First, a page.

Day three 40km was the hottest day from what I could tell, hard to get an accurate estimate but more than one volunteer and medical staff stated 47 Celsius, or 116.6 Fahrenheit. Day three was a pleasant relief from the day before in regards to the climbing, but the temps were getting very hot and by the end of the day most racers will or had run out of water. The smaller climbs and the dry river bed crossings had had more of an effect on the runners than most had imagined. By the time most of the racers piled back into camp beaten and dehydrated some had started to request and petition for more water. I myself was in agreement and would have loved to have more water that night to replenish my dehydrated body while I rested and regained strength. This was not to be….In my opinion what happened next was a purposeful slap in the face to those requesting more water. Rather than give the racers water in the evening when they could consume it and put it to use, the race organization chose to boast that they were fulfilling our requests and gave us and extra 1.5 litres of water in the morning. What this means is that now instead of the 1.5 we normally carry in bottles, we now have an extra 1.5 litres that cannot be carried, nor consumed safely in the 30 minutes before race start. This was a complete and total waste of 1,500 litres of water. Racers were forced to pour the water out and crush the bottles to fit into trash bags, otherwise if they were left behind full, with ones race number written on the bottle, a penalty would be issued. It was careless, irresponsible, but out of our control. Anyway, enough about that.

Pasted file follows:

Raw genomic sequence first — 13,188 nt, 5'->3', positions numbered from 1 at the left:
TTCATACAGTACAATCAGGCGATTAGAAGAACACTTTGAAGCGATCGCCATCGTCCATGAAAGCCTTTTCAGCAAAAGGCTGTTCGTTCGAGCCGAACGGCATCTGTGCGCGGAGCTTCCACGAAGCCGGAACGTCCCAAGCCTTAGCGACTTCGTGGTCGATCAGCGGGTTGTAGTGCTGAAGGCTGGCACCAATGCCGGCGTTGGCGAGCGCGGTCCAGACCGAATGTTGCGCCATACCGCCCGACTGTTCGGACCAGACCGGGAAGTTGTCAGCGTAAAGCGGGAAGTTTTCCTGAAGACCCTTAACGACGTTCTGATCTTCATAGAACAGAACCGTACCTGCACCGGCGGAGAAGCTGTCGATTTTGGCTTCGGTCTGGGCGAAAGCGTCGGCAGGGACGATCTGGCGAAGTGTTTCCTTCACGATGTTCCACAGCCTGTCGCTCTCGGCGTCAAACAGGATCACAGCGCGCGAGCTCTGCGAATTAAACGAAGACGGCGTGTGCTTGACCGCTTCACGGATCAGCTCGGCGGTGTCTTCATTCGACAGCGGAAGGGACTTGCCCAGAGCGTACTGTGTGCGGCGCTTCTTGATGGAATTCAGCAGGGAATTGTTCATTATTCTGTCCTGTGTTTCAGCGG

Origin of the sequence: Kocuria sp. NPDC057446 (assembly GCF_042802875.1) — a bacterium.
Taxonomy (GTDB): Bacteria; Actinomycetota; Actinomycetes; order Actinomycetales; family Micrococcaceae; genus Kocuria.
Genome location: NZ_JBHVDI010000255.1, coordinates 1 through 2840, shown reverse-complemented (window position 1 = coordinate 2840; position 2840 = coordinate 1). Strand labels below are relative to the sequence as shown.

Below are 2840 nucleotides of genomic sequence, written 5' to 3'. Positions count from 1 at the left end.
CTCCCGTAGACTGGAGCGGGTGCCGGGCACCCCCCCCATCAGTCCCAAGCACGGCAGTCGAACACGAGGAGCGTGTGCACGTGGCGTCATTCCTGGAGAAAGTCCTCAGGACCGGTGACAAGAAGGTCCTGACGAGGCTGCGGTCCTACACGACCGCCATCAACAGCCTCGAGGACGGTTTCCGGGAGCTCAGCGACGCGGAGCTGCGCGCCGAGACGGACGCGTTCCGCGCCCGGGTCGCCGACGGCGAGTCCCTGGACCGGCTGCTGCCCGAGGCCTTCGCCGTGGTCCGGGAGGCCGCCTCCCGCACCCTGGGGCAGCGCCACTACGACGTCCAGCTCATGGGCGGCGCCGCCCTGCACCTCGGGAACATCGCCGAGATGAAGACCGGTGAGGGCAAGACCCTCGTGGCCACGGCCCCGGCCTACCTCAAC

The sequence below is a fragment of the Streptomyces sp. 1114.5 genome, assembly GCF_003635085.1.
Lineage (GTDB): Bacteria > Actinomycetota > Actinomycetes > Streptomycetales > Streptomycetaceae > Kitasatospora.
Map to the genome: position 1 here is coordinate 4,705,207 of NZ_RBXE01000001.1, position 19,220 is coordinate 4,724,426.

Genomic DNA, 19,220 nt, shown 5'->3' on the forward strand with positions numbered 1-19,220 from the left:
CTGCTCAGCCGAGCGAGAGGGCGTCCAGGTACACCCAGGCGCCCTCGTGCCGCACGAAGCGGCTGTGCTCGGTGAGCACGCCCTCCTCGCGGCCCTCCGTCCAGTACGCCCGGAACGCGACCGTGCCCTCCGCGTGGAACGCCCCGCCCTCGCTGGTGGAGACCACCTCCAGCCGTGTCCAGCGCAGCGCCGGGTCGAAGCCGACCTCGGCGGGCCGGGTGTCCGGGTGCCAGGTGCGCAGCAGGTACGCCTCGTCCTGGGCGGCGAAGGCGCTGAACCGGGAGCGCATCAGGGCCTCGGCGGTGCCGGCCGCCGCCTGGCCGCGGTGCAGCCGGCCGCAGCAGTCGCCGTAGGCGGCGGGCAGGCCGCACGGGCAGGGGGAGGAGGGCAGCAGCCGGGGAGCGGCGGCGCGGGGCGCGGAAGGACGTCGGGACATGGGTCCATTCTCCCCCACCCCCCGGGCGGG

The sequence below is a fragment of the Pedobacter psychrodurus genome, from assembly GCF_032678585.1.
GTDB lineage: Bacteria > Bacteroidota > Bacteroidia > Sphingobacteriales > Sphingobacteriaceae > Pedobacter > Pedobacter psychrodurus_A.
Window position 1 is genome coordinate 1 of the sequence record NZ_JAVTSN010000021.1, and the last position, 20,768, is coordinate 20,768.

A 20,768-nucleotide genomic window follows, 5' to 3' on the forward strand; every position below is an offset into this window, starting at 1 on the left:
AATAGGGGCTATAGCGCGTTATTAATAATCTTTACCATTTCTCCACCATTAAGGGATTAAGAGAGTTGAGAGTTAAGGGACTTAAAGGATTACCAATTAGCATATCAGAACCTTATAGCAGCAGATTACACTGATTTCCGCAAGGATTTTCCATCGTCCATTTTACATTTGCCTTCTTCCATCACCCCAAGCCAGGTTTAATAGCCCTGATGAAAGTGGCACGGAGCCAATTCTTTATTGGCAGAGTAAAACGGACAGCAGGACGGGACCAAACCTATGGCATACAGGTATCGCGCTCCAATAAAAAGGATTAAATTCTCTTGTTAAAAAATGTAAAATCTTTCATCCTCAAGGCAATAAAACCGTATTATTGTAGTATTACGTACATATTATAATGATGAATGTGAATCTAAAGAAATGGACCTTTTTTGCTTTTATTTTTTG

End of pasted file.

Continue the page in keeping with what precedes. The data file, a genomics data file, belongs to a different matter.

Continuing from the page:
Day four 82.2km was the longest 50 mile I have ever run. Period. Time total was 14hr25min, and it felt every bit as long. When race description states “deceptively flat uphill section” it really means it. My race plan was to be moderate and to base my pace on a comfortable 12hr cruise. There was to be no major climb and the big dunes were at the end, or nearish to the end. The race started for us at the normal time (9a.m.) and the race started for the 50 top men and 5 top women at noon. This means our great hope Mike Wardian starts in the heat of the day. My race was getting off to a slow, comfy pace and as the heat increased, so did the level of pain. Three days of hard pushing, then a 50 mile stage in the deep Sahara was taking a toll. My feet were hurting with the rocks pushing into the soles, the salt was crusted on my face and 200 calories an hour was just not enough. Mike Wardian passed Jay and me at a 51k looking strong and fast, which is how Mike always looks. Making our way to CP4 took more of a toll on me than I thought and I decided to slow it down and watched Jay trot off into the dunes with no effort. As I was plodding through the dunes, taking two steps forward and sliding one step back I began talking to myself. I wasn’t really having a conversation, but an argument. Why was I not running? Why wasn’t I pushing? Why was I so slow? Damn dude, get a hold of yourself, maybe you need to eat something other than Gu? So I crested a dune and sat my butt down in the sand and rummaged through my bag looking for something that tasted good. As I sat and watched the top fifty guys moving past I finished my bag of dried fruits and nuts and slowly got up and pushed forward. Finally I arrived at CP5 and was faced with the thought that I had 20k to go, through deep sand and hills the entire way until about 7k from the finish. Once again I found myself feeling down, mad at myself, tired and wondering just what happened out there today. I tried to reason that it's 45 Celsius; the dunes were way harder than I thought, everyone is just that much stronger, and maybe I just suck. Right about that time a few Brits and a few French caught up and I had somehow found the motivation to power walk with them. I started to feel good, my walk got stronger and I was soon on their heels and then I couldn’t stay behind them. I was walking faster, and faster, and then I was running. The pain in the feet went away, the legs felt sore but good and I was going…I was really moving. I saw the light from the finish line from what seemed like a close distance, so I ran hard, I was really moving at what seemed like a crazy pace. My heart was pounding, my pack was making a bunch of noise, my breathing was labored and I was gaining ground on all those who passed me in the dumps. I ran what was, from what I could guess the last 5k in roughly twenty minutes. I was pouring sweat, it was getting close to midnight and I wanted to be in and go to sleep. Finally I made it in at 11:40p.m.; legs throbbing, stomach aching, busted feet and a smile.